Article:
A Communication, Apology, and Resolution (CARe) program improves patient safety, reduces costs, and enhances fairness and transparency in medical care.

CARe was initially developed by several hospitals and health care organizations in Massachusetts as an alternative to costly, lengthy and emotionally difficult lawsuits after a medical injury. But it can do more than that. It can help patients and families in the aftermath of a variety of medical harm events — not just those that might have become lawsuits — and help health care organizations learn from these events.

CARe aims to give patients and families meaningful and timely information about an adverse event that occurred in their care. It preserves the dignity of patients who have been harmed, even if that harm was not preventable. This approach, adopted by hundreds of health care facilities across the country, also advances patient safety by capturing information about harm events so providers can learn and improve their practices.

How it works

  1. Health care organizations commit to prompt, empathetic, and transparent communication with patients and families after an adverse event and support for clinicians in disclosing these unexpected outcomes to patients.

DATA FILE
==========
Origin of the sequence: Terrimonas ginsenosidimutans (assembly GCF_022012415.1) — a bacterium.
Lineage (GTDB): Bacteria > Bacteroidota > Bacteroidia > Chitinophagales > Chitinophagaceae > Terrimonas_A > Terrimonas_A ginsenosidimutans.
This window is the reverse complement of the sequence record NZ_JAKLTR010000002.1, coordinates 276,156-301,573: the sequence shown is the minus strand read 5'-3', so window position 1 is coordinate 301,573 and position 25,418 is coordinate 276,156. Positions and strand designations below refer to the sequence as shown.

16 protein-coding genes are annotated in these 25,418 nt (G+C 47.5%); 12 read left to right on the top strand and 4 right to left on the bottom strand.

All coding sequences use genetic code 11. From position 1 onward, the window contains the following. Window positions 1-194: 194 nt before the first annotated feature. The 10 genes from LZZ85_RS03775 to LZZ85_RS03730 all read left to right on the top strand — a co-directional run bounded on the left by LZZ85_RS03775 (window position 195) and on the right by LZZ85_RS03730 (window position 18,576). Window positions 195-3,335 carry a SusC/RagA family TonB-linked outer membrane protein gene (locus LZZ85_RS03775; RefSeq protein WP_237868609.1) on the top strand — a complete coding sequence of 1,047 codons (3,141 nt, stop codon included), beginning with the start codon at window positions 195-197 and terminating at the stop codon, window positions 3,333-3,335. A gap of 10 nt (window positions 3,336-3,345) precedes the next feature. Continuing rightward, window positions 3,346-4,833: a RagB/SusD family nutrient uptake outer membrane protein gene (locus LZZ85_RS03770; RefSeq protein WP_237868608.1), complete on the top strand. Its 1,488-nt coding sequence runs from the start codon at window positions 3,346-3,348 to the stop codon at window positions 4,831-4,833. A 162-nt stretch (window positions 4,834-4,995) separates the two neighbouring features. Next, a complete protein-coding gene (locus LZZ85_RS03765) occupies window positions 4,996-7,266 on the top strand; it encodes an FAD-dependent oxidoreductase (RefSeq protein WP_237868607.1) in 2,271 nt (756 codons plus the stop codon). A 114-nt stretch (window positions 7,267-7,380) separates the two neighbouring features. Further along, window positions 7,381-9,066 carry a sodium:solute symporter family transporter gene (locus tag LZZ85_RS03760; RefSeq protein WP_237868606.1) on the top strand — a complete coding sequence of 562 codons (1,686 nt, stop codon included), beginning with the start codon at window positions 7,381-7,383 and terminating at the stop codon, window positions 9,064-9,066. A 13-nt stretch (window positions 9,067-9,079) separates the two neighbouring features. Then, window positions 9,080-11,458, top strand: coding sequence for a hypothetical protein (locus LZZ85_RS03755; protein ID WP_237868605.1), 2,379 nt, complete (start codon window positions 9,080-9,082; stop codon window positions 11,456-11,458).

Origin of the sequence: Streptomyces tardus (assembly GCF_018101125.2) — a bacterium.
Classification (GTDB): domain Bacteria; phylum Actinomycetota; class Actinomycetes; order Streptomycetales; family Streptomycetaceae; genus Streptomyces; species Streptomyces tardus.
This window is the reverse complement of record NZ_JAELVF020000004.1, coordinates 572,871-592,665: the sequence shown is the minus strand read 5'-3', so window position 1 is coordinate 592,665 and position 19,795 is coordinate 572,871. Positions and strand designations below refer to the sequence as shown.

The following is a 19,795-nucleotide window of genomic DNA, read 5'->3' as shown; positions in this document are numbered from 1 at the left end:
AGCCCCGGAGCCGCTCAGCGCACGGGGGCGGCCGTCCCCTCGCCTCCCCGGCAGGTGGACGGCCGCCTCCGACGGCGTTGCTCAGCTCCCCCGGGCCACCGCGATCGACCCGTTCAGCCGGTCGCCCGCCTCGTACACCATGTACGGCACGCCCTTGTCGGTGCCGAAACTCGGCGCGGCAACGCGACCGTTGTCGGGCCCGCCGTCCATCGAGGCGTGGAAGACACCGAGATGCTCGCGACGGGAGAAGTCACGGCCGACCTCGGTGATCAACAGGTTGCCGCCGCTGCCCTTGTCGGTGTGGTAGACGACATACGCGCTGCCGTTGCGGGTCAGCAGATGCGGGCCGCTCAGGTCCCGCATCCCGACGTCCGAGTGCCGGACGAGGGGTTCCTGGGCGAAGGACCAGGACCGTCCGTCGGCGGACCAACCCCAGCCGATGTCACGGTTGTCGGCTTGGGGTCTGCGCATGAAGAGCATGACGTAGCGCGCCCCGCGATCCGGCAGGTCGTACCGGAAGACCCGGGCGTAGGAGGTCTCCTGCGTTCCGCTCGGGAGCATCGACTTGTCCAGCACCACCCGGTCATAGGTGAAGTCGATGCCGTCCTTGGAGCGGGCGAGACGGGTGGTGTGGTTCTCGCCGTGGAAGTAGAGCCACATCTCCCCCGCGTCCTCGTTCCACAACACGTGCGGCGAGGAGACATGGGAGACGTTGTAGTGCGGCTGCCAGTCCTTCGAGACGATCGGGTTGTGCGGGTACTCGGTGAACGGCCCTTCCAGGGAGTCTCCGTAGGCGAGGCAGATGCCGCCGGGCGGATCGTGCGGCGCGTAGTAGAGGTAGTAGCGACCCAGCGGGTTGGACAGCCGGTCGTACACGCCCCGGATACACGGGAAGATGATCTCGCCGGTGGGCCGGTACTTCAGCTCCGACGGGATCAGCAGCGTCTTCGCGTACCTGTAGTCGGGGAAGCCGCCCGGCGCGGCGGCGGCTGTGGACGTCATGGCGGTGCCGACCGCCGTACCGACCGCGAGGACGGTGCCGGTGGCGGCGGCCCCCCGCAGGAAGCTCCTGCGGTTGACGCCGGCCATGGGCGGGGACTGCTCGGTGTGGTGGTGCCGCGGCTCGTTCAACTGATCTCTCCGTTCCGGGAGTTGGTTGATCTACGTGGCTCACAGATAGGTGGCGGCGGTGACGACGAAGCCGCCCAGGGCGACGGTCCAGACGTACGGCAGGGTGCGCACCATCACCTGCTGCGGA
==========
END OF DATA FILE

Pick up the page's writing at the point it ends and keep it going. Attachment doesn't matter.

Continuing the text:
2. Health care organizations investigate the event and try to determine the causes. The goal is to institute new systems or practices to prevent the same thing from happening to other patients. 
  3. If the event was found to be preventable, patients and families are offered a sincere apology and financial compensation.

Bring CARe to your organization

Please email Melinda.VanNiel@BetsyLehmanCenterMA.gov with questions about adopting the CARe approach at your organization.


CARe Forums

Watch videos and download slides from recent CARe Forums, an annual event with case simulations and testimonials from patients, families and clinicians.

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A new partnership

In March 2022, we announced that the work of the Massachusetts Alliance for Communication and Resolution following Medical Injury (MACRMI) will now be led by the Betsy Lehman Center.

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